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Starter Sonny Gray know about Reds’ history and ballpark

January 23, 2019
FILE - In this Sept. 11, 2018, file photo, New York Yankees pitcher Sonny Gray throws against the Minnesota Twins in the first inning of a baseball game in Minneapolis. A person familiar with the negotiations tells The Associated Press that Gray has agreed to a contract with Cincinnati adding $30.5 million from 2020-22, a deal that allows the Yankees to complete his trade to the Reds. The person spoke on condition of anonymity Monday, Jan. 21, 2019, because the trade had not been announced. (AP Photo/Jim Mone, File)

CINCINNATI (AP) — Sonny Gray knows what he’s getting into even before he arrives in Cincinnati.

His father tried out for the Reds and failed to make the cut, but remained a huge fan. Gray attended his first major league game at Great American Ball Park, and he knows about the town’s affinity for a unique style of chili.

The starter also knows that Great American is akin to Yankee Stadium, where he struggled mightily last season. Gray agreed to a trade from the Yankees anyway, along with a $38 million, four-year contract adding $30.5 million in guaranteed money from 2020-22.

The deal announced Monday includes a $12 million club option for 2023 that could increase the value to $50 million for five seasons and has additional performance bonuses for innings and escalators.

“The relationships just felt right,” Gray said during a conference call Tuesday.

The Reds made their third offseason move to upgrade their troublesome rotation on Monday, sending infield prospect Shed Long and a high pick in this year’s amateur draft to the Yankees in exchange for the 29-year-old Gray and left-hander Reiver Sanmartin. New York then sent Long to Seattle for 21-year-old outfielder Josh Stowers.

New York got Gray from Oakland in July 2017, but that relationship didn’t work out. He was dropped from the rotation in August and finished 15-16 with a 4.52 ERA overall for New York.

Gray had a 3.17 ERA on the road last season and 6.98 at Yankee Stadium. He’s moving to a ballpark that has been among the majors’ most homer-friendly every season since it opened in 2003.

“That never factored in to my decision,” Gray said. “I’m not huge into that type of stuff. I think if you can pitch and you’re comfortable pitching somewhere, honestly you can go out and get the job done, for sure.”

He can’t explain why his results were so much worse at Yankee Stadium.

“I’m not going to lie: I felt comfortable taking the mound,” he said. “I felt good. It just didn’t work out. I don’t know. I don’t have an answer for that.”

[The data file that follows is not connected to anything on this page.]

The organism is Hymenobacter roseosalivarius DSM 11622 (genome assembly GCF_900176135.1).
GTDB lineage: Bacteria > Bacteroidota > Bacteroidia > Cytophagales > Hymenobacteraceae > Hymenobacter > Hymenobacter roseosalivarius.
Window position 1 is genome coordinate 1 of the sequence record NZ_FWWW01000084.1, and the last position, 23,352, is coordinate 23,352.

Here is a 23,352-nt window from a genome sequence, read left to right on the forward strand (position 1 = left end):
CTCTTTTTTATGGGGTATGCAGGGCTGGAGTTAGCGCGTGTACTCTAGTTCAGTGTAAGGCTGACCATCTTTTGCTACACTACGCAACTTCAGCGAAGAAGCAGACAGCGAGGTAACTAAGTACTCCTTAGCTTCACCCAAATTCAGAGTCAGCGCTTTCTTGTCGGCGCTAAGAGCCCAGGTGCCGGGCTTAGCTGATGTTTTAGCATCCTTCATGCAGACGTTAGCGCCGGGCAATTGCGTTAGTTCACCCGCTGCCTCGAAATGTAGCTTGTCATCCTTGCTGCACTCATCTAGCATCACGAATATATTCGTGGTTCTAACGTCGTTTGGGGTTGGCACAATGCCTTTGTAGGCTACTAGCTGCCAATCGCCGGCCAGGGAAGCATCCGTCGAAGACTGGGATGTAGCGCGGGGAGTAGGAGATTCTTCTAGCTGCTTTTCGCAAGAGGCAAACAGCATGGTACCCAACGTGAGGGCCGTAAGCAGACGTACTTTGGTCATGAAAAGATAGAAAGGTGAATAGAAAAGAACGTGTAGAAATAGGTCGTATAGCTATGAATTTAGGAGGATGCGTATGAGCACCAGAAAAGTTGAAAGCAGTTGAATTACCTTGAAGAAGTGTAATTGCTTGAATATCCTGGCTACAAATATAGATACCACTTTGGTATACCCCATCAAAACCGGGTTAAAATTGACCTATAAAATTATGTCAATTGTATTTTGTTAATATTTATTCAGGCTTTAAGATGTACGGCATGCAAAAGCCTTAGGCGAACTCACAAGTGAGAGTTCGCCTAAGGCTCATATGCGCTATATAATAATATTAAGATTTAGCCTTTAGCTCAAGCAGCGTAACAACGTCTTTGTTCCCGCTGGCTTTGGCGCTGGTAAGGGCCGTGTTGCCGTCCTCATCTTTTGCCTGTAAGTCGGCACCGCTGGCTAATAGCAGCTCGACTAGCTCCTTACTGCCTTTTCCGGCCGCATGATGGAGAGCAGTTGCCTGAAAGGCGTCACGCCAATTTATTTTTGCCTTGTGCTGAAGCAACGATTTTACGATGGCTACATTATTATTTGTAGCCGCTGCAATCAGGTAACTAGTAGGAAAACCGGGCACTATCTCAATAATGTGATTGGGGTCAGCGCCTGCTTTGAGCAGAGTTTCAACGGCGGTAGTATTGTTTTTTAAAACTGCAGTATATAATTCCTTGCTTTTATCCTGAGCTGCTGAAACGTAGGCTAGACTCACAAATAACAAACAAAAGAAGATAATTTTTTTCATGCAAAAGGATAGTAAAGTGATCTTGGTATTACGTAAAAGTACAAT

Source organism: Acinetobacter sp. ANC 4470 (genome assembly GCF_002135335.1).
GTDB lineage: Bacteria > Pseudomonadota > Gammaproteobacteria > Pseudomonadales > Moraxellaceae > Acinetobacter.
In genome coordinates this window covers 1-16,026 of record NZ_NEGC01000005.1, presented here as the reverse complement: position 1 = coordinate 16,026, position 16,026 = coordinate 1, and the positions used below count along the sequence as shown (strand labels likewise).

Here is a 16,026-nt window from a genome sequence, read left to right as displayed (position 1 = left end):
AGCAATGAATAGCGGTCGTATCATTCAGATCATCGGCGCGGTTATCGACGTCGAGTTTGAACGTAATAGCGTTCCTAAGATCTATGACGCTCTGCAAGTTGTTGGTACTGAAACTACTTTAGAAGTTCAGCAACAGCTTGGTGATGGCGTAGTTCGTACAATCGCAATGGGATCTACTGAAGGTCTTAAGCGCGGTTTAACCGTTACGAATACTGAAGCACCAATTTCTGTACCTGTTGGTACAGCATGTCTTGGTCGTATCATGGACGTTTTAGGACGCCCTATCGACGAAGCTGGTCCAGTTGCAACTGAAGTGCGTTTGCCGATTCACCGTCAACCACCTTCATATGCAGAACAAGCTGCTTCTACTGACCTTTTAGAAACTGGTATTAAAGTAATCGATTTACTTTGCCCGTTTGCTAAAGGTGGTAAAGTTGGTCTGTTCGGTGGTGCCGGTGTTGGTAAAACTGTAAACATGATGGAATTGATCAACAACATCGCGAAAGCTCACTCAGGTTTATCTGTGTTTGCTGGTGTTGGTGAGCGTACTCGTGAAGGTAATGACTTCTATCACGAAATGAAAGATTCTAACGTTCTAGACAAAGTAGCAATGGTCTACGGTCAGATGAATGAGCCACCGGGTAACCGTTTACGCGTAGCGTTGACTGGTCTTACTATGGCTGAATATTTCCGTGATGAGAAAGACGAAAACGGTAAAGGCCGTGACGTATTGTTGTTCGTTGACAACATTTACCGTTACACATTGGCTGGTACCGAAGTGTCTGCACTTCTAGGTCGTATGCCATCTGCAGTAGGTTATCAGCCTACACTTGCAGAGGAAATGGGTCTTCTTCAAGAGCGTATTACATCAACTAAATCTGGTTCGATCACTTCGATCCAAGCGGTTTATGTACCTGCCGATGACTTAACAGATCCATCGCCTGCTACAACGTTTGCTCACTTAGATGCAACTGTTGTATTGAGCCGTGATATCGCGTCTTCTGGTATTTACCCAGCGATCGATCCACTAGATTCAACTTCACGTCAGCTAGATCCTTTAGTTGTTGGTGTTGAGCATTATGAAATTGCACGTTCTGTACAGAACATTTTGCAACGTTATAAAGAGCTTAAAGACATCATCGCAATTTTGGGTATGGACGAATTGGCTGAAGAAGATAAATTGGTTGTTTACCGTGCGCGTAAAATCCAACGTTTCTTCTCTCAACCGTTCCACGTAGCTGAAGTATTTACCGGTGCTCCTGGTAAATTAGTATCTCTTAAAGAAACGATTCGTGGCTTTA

He felt comfortable joining the Reds in part because he’ll be reunited with pitching coach Derek Johnson, who was his coach at Vanderbilt. Plus, Gray was encouraged that the Reds are trying to resurrect themselves from four straight seasons with at least 94 losses. They’ve also traded for starters Tanner Roark and Alex Wood, giving their rotation an overhaul.

The Reds spent the last three seasons relying on young starters to emerge, but most of them struggled mightily. The three newcomers will join Anthony DeSclafani as a foursome with significant major league experience.

“It’s just some guys who have been around and know how to win and know the whole process, know what it takes to get through a whole season,” Gray said.

Gray’s lifelong bond with the Reds also contributed to his decision.

His father, Jesse, was a Reds fan growing up in Tennessee and tried out for their farm system but wasn’t chosen. His father usually wore a Reds cap and took Gray to his first major league game at Great American. He remembers trying the city’s version of chili — a Mediterranean-style meat sauce over spaghetti topped with cheese.

“It was a thing,” Gray said. “I remember that — some crazy little chili concoction that was delicious.”

Gray made the 2015 All-Star Game in Cincinnati but didn’t pitch because he’d started the previous Sunday for Oakland. He started at Great American for the Athletics on June 10, 2016, and gave up five hits, two runs and no homers in 7 2/3 innings of a 2-1 loss.

Now he gets to pitch for the favorite team of his father, who died in a highway accident.

“So I know he’s looking down with the biggest smile on his face right now,” Gray said.

Gray had agreed to a $7.5 million, one-year deal with the Yankees. The new contract adds a $500,000 signing bonus, annual salaries of $10 million from 2020-22, the option and $500,000 in annual performance bonuses for innings: $100,000 each for 150 innings and each additional 10 through 190.

His salaries from 2020 on, including the option price, would increase by $2 million for each Cy Young Award, $1 million for every second- or third-place finish, $750,000 for each fourth- or fifth-place finish, and $500,000 for each sixth-through-10th-place finish. They would go up by $2 million for each MVP Award, $1 million for every second-or-third-place finish and $750,000 for each fourth- or fifth-place finish, and by $200,000 for each All-Star selection. The option price also could escalate by $600,000 for innings in 2022: $100,000 for 150 and each additional 10 through 200.

Gray also can earn award bonuses and would get $1 million each time he is traded.

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